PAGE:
Fire engineering analysis behind mid-rise code change explained in new WoodSolutions Design Guide

Behind the recent changes to the National Construction Code affecting Mid-rise Timber Buildings – Classes 2, 3, and 5, was a substantial amount of fire engineering analysis. This is explained in detail in the new WoodSolutions Technical Design Guide “Fire Safety Design of Mid-rise Timber Buildings - Basis for the 2016 changes to the National Construction Code”.

On May 1st 2016 The National Construction Code (NCC) was changed to allow the use of timber construction systems under the Deemed-to-Satisfy (DTS) Provisions for Class 2, 3 and 5 buildings up to 25 metres in effective height, known as ‘mid-rise construction’.

The new provisions cover both traditional lightweight timber framing and new massive timber systems such as cross laminated timber (CLT) and the major changes relate to the use of fire-protective plasterboard, automatic sprinkler systems and other detailing relating to preventing the spread of fire.

The new WoodSolutions Guide has been written to provide details of the fire engineering analysis that was done to compare the changes relating to mid-rise timber buildings included in the 2016 edition of the National Construction Code (NCC) with Deemed-to-Satisfy building solutions for similar non-combustible building configurations in the 2015 edition.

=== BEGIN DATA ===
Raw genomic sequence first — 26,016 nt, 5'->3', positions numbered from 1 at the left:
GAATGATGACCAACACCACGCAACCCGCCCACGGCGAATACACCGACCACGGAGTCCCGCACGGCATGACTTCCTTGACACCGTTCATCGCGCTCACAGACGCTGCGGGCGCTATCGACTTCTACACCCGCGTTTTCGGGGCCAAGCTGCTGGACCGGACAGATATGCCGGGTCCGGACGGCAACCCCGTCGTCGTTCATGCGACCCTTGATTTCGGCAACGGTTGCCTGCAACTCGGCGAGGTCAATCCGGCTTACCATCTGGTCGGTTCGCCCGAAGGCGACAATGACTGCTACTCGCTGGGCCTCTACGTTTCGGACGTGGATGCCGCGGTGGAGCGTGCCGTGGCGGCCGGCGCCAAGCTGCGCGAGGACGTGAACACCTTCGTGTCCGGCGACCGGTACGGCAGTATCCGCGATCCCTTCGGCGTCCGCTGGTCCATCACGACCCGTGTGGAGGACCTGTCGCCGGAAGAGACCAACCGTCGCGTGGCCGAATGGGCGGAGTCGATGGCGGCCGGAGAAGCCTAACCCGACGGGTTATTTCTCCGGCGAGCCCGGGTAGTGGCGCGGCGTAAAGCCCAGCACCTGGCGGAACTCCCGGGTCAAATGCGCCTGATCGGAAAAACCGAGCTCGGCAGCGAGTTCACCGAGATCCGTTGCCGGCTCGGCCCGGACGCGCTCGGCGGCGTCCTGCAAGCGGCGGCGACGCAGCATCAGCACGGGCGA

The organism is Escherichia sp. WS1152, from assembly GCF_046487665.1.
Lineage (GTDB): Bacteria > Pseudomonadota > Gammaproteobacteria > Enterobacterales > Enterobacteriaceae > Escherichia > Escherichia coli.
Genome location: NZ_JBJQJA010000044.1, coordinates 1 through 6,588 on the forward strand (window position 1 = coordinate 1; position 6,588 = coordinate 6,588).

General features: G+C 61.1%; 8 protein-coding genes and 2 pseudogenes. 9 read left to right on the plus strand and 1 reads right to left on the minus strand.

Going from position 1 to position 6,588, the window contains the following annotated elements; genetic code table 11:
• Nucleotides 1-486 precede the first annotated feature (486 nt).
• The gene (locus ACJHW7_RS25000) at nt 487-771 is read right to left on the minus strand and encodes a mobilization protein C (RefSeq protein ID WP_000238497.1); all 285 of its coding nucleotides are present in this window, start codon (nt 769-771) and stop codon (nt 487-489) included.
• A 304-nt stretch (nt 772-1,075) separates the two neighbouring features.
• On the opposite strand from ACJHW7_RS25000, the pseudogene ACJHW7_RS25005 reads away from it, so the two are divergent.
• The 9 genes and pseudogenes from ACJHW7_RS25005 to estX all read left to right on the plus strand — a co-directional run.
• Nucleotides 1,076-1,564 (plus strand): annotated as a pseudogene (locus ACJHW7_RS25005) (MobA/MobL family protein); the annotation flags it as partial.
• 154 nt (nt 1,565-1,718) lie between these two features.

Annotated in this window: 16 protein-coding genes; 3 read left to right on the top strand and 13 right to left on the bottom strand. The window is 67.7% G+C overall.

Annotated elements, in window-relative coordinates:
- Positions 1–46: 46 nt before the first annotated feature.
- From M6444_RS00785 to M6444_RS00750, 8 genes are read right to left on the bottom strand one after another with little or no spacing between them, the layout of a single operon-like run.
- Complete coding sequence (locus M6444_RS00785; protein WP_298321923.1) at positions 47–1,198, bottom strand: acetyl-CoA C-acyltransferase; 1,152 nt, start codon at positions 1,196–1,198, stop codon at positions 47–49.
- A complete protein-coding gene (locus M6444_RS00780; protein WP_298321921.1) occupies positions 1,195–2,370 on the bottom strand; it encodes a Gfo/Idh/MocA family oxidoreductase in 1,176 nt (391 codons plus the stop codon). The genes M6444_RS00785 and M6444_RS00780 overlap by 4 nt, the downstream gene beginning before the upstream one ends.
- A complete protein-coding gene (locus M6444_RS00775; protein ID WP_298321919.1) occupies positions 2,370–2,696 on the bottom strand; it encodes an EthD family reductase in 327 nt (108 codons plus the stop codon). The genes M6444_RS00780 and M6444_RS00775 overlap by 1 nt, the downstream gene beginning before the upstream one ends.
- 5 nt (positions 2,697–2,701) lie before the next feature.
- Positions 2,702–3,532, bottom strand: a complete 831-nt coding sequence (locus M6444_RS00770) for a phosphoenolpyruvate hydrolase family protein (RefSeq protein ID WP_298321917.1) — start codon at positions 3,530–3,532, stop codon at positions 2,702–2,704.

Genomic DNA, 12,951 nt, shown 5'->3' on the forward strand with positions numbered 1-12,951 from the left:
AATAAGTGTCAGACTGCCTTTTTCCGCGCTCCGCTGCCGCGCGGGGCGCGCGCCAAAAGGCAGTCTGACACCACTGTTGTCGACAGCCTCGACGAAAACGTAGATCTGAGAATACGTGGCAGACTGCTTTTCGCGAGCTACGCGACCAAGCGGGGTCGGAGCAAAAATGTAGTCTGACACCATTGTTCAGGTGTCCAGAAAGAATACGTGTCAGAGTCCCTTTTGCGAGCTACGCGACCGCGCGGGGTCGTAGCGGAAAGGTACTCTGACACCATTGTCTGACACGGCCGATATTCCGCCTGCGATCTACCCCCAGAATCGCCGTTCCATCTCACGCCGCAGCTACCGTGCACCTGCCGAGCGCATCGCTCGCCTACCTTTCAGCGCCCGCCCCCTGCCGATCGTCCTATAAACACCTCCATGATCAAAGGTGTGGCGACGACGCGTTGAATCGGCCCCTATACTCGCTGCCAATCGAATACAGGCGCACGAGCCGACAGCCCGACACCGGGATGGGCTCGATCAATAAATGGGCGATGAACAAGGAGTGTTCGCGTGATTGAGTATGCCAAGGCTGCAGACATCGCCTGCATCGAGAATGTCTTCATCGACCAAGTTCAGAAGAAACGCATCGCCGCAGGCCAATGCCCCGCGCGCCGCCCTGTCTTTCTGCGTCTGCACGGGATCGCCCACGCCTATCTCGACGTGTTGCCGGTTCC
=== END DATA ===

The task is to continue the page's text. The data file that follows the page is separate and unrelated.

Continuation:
The Guide also contains extra information relevant to the fire safety design of mid-rise timber buildings to assist building designers and building approval authorities, in assessing and determining compliance with the NCC.

“This is a technical addition to the other information we are providing the design and construction industries to assist those who are designing or determining compliance of performance solutions for timber buildings in the mid-rise multi-residential sector,” said Eileen Newbury, National Marketing and Communications Manager of Forest and Wood Products Australia, the company behind WoodSolutions.

The Fire Safety Design Guide is intended to support design and building professionals who may be less familiar with concepts such as fire-protected timber and the use of cavity barriers to the NCC. "The Guide is one of several guides which will be published with the objective to make the transition to using the new timber systems as simple as possible, detailing the many design and building options available.”

The Fire Safety Design of Mid-rise Timber Buildings- Basis for the 2016 changes to the National Construction Code is the latest title in the comprehensive range of free design and construction guides available from the WoodSolutions website –